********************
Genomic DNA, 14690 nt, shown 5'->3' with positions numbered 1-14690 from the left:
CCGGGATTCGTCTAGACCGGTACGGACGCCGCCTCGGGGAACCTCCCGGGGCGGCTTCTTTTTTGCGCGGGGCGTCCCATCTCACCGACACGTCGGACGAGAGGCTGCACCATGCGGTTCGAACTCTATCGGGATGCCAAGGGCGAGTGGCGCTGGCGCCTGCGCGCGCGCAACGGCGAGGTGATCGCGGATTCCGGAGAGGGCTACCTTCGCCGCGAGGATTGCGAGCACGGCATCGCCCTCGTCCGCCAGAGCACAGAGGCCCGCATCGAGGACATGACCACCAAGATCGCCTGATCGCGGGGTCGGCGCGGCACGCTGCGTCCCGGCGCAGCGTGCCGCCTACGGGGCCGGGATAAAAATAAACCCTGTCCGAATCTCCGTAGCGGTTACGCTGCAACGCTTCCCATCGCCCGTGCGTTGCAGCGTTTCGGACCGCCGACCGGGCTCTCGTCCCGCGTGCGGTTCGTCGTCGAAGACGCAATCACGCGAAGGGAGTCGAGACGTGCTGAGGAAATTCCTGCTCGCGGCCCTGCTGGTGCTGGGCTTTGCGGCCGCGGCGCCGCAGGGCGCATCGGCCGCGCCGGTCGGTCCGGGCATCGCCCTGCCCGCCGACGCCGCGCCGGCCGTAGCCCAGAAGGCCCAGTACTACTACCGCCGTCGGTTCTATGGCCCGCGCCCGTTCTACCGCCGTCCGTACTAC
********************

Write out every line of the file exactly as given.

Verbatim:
Genomic DNA, 14690 nt, shown 5'->3' with positions numbered 1-14690 from the left:
CCGGGATTCGTCTAGACCGGTACGGACGCCGCCTCGGGGAACCTCCCGGGGCGGCTTCTTTTTTGCGCGGGGCGTCCCATCTCACCGACACGTCGGACGAGAGGCTGCACCATGCGGTTCGAACTCTATCGGGATGCCAAGGGCGAGTGGCGCTGGCGCCTGCGCGCGCGCAACGGCGAGGTGATCGCGGATTCCGGAGAGGGCTACCTTCGCCGCGAGGATTGCGAGCACGGCATCGCCCTCGTCCGCCAGAGCACAGAGGCCCGCATCGAGGACATGACCACCAAGATCGCCTGATCGCGGGGTCGGCGCGGCACGCTGCGTCCCGGCGCAGCGTGCCGCCTACGGGGCCGGGATAAAAATAAACCCTGTCCGAATCTCCGTAGCGGTTACGCTGCAACGCTTCCCATCGCCCGTGCGTTGCAGCGTTTCGGACCGCCGACCGGGCTCTCGTCCCGCGTGCGGTTCGTCGTCGAAGACGCAATCACGCGAAGGGAGTCGAGACGTGCTGAGGAAATTCCTGCTCGCGGCCCTGCTGGTGCTGGGCTTTGCGGCCGCGGCGCCGCAGGGCGCATCGGCCGCGCCGGTCGGTCCGGGCATCGCCCTGCCCGCCGACGCCGCGCCGGCCGTAGCCCAGAAGGCCCAGTACTACTACCGCCGTCGGTTCTATGGCCCGCGCCCGTTCTACCGCCGTCCGTACTAC